Unfortunately, some people may take advantage of COVID-19 by using fraudulent websites, phone calls, emails, and text messages. While claiming to offer “help,” they may be trying to trick people into providing social security numbers, bank account numbers, and other valuable personal information. Do not divulge your bank or credit card numbers or any other personal information over the phone unless you initiated the conversation with the other party and you know that it is a reputable organization.

In addition, you should be cautious about online solicitations. Be on guard against imposters who contact you claiming to be government employees or volunteers and who ask for personal financial information or money.

Reject offers to cash a check for someone in exchange for a fee, even if the bank makes the funds available to you right away, as it may later turn out that the check was fraudulent. The Federal Trade Commission (FTC) has additional information at Avoid Coronavirus Scams.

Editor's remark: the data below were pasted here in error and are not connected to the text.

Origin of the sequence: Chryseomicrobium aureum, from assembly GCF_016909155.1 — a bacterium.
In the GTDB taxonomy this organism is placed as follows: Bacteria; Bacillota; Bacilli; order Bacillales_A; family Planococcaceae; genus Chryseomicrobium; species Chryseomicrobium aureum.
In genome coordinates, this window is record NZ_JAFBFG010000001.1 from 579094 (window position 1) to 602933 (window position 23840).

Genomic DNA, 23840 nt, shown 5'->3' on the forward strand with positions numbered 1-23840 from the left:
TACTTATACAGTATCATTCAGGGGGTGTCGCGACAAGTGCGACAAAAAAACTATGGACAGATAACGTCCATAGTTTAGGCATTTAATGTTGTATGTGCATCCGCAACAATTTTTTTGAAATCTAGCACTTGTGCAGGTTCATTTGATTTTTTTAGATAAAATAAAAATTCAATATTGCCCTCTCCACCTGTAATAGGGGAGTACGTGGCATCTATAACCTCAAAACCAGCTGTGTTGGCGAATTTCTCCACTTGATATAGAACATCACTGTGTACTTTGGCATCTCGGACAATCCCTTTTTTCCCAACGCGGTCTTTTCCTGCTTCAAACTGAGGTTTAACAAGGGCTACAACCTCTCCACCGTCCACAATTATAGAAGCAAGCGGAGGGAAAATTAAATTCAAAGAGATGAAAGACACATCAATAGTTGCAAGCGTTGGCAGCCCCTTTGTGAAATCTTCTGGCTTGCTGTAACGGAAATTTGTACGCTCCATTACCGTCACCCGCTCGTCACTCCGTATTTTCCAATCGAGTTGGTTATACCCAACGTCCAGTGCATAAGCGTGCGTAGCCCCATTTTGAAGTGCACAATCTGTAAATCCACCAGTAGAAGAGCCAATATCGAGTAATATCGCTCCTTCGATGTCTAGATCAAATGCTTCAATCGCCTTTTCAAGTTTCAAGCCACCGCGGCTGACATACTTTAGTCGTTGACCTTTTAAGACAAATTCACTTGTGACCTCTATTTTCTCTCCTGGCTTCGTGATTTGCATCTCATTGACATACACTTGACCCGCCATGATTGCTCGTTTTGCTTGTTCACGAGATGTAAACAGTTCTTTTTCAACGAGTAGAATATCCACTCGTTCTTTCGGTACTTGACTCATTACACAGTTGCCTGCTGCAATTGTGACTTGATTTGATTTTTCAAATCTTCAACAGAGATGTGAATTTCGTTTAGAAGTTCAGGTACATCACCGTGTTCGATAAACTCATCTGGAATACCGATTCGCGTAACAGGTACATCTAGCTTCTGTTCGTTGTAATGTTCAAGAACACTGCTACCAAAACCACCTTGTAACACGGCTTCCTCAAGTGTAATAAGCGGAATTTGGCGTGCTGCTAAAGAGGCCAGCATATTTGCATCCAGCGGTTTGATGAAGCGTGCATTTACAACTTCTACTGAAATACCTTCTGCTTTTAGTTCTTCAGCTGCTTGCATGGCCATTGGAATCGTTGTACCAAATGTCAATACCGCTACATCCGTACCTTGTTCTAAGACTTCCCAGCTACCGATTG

KS StateBank Coronavirus Response
In these uncertain times, our team at KS StateBank is here for you. While we currently have limited lobby access at most of our branches, we are still available to help you at our drive ups, through Online Banking and Mobile Banking and over the phone. Visit our Coronavirus Response page for more on alternative banking options as well as other important Coronavirus related information.

Information for this article was provided by FDIC Consumer News.

 

How to Test-Drive a Neighborhood While Sheltering in Place

Staying at home doesn’t mean your search for a new place needs to come to a standstill. Check out these tips on how to explore other neighborhoods virtually in the home buying process. You may find a spot that better suits your needs without ever leaving your living room.

  • Check out neighborhood publications and local social media. Read print publications and join social media groups that connect local residents.
  • Take a walk with Google. Google Street View is a great way to see the neighborhood without leaving your couch.